Now I'm torn between throwing myself fiercely into the neighborhood by hosting sleepovers and potlucks and outdoor movie nights and serving on committees at Lakeside ... and the opposite: extracting myself completely. We could homeschool. We could travel and worldschool. We could liquidate and buy a forest in Scotland. We could buy an RV and start a new blog about traveling families. We could move to LA, like Graham is begging to do, and let him just audition all day long. We could move to the woods, and I could write romance novels.

But the community where we live, while only half a mile away, has so much more of a commune feel already that I don't really want to leave. There are so many kids, and they are all brilliant and kind. Last week a 5-year-old I didn't know knocked on the door (alone!) and asked of my boys could play. It made me smile so much and reminded me that this street is a really fun place to grow up. So maybe we'll stay?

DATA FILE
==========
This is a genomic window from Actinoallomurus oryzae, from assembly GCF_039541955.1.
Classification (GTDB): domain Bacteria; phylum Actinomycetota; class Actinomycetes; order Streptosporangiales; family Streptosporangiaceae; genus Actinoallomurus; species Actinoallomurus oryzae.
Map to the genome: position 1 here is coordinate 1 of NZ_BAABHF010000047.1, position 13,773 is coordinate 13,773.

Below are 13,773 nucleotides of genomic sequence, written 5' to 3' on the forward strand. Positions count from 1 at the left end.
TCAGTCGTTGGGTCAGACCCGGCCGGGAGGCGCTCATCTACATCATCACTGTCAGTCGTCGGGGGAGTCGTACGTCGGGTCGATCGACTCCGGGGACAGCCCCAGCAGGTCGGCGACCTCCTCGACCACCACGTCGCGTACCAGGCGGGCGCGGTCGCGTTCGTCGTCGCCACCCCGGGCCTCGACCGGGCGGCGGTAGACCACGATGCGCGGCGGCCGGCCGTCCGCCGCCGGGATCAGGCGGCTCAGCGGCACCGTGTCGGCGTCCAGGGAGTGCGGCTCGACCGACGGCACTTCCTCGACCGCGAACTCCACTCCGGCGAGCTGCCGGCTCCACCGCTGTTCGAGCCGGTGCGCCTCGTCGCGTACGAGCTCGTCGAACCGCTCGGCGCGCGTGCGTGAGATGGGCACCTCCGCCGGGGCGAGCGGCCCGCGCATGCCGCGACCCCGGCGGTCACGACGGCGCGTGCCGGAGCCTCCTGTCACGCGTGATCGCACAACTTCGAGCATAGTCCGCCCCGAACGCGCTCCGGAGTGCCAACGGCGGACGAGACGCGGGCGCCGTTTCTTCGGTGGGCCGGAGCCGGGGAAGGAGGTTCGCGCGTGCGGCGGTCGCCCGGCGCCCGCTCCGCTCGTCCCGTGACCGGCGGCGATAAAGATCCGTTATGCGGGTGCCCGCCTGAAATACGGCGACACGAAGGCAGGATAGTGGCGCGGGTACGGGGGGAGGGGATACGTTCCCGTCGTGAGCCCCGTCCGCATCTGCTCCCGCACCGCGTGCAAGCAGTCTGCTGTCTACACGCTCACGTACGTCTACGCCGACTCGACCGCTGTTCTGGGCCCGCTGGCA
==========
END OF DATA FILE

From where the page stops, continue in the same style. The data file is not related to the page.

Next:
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Wednesday, October 16, 2019

Faux-pair dreams

I spent a glorious week in Telluride, playing music for smart people, soaking in new ideas, brainstorming, laughing and meeting so many smart new friends. It was peak week in that part of the mountains, so the aspens were golden sparkles everywhere. Riding above them in a private gondola was pure magic.

I first visited Telluride three weeks after my mom died. This visit was three months after my dad died. More than just escape that drew me to the mountains both times, the trip was family-seeking. Technically there's no family in Telluride, but some of my absolutely favorite people in the world live there: the family I used to nanny for.

"Nanny" is the wrong word because it was less an employee/employer situation (and also, I worked a full-time job at CBS News while I lived there, so I wasn't babysitting 40 hours a week or anything) and more of an au pair -- or faux pair! -- situation.